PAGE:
Due to unforeseen circumstances, I couldn’t make it to the Sydney Opera House Concert Hall. However, thanks to the ABC Classic media partner, I was still able to listen to this fantastic concert, with the benefit of commentaries by Vanessa Hughes which brought the choirs to life.
The inaugural Gondwana World Choral Festival has been an enormous success, bringing no less than 8 choirs from around the world as well as across the vast reaches of Australia; making Sydney the choral capital for this festival. Each choir offered something from their homelands and it was clear that they were united by their love of singing.
One musical element particularly stood out when I listened to this concert: the harmonic interval known as the open fifth. Considered as the simplest harmony, it has been the thread that linked each choir to its counterpart, across the vast geographical distance.
First up was TIARA, Riga Cathedral Girls’ Choir who opened the concert with two Latvian folksongs. The girls wore white, floor-length dresses which must have been a refreshing sight for the Sydney audience who usually see choirs in black attire. Their soaring voices in the opening chord of The star passes over us dispersed and crystallised into bell-like tones reminiscent of a Christmas carol. Their second piece, Rain Prayers, showcased their outstanding mastery of pitch and rhythm. In what would become a pattern with other choirs, they were accompanied on the piano and percussion.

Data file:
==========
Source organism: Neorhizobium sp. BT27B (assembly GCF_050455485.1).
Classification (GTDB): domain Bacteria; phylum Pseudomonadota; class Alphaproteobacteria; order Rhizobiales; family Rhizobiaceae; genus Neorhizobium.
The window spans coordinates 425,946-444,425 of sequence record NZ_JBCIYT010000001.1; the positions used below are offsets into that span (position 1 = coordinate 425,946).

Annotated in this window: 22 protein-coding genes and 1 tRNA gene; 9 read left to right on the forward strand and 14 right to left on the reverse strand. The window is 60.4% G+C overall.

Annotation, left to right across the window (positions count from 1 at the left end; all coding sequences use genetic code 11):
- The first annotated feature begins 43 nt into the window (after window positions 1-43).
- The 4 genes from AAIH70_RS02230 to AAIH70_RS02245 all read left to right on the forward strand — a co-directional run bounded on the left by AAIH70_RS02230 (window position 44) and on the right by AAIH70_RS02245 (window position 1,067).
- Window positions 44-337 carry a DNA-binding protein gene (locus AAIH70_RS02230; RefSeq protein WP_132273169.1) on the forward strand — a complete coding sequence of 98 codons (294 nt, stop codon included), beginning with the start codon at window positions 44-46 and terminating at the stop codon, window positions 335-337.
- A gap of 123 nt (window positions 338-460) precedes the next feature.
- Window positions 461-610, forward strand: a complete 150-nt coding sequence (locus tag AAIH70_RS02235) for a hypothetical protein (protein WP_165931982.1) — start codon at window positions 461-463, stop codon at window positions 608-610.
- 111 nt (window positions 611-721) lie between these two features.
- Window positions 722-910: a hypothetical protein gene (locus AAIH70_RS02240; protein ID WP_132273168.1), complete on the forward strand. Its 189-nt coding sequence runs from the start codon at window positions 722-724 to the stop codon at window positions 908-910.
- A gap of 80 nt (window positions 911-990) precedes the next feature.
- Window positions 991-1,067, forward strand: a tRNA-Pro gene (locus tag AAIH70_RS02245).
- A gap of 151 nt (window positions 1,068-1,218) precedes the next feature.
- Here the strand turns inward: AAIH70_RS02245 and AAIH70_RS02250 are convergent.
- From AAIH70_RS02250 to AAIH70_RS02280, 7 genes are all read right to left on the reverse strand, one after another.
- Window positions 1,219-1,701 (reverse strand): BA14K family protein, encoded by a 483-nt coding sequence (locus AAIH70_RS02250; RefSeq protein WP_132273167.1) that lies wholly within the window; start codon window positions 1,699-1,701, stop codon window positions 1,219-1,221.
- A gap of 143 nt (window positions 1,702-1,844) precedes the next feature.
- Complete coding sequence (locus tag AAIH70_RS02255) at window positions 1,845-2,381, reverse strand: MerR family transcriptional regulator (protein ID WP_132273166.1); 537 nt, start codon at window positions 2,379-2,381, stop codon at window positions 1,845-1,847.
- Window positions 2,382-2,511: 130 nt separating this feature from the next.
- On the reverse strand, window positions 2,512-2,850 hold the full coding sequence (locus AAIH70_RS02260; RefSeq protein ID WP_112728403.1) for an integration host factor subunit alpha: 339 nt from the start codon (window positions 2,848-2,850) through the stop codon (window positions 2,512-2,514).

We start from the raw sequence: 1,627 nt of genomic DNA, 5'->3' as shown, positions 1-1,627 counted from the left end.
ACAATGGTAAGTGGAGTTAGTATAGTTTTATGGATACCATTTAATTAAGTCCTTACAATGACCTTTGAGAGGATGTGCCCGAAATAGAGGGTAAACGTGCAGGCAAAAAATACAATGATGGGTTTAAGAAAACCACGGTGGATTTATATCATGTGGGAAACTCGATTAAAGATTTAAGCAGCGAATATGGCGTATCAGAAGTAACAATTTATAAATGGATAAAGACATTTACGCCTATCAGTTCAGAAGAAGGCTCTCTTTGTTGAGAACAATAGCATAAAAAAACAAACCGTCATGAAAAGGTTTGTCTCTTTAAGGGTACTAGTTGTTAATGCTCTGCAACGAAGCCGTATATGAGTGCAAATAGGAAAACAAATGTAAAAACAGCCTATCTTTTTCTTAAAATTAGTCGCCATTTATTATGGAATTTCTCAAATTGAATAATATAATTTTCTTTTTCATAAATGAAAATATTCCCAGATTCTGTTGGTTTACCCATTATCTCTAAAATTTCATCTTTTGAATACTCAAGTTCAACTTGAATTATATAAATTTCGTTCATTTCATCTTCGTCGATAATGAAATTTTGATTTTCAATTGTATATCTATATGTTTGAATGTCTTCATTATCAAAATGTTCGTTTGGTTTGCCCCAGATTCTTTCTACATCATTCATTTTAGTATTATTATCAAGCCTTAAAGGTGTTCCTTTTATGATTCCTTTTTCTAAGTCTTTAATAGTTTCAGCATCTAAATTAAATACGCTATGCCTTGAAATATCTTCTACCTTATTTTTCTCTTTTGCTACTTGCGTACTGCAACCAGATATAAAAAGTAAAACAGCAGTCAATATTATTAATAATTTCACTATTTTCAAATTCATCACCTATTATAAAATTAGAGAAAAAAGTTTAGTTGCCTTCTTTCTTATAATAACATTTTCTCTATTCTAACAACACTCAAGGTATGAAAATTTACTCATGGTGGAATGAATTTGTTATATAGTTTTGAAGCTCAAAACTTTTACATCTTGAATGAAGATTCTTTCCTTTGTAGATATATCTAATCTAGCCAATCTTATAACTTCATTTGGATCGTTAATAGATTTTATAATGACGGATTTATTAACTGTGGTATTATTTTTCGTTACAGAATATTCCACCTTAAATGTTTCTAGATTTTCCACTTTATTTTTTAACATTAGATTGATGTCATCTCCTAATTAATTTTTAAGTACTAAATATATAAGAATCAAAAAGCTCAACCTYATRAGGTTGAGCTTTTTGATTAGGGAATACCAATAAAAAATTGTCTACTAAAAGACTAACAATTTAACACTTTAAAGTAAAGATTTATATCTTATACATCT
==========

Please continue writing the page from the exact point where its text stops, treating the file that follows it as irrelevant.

They were followed by the Nagoya Children’s Chorus from Japan who sung a traditional Japanese folk song: the Chief of Sodah Village. It presented elements such as pentatonic harmonics, percussive technique and even speech. It was a more fluid sound than their Latvian counterpart. But before the piece ended, it became a lot more jazzy, with syncopated rhythmic pattern and ornamentation. Their second piece, in turn, was accompanied by a long-necked lute and a cattle drum. This piece had even more of the village atmosphere: a simple tune in the centre of complicated rhythms which sometimes morphed into pitched speech. They were definitely outstanding for their age.
The Boston Children’s Chorus came in with a spiritual song in full harmony: Ain’t Gonna Let Nobody Turn me Round. This was the first chorus with mature-voiced boys and they took advantage of their SATB capacity to the fullest. The notes from the boys in the second piece, My hearts be brave was true and rich, a great pleasure to listen to in the subdued tapestry of four-part harmony and beautiful poetry of the piece. In contrast, their last spiritual, Joshua, an old favourite of all youth choirs, was elaborate, tricky and deftly executed. It was a great chance for some of their soloists, including a young male voice to shine.
France’s La Cigale de Lyon treble choir was known for how they move and sing. Their first piece, Against Dreams and Quiet Tears was an aural journey from the lusciousness of Debussy’s harmony to the percussive sound scape of Stravinsky. It opened with atmospheric sounds of hissing and sirens. A lone voice held the note like a rock, whilst the chords moved around it. The harmony was built on the open fourth and fifth intervals, but it created a very different effect from the Japanese traditional style. They made marching sounds on the stage, which sped up as it reached the musical climax before resolving back to the melancholic opening. Their second offering, ironically was about how dancing was irritating. It was a piece reminiscent of many 20th Century French composers. Though they were singing unconducted, they were very well sung despite the difficult and syncopated rhythm.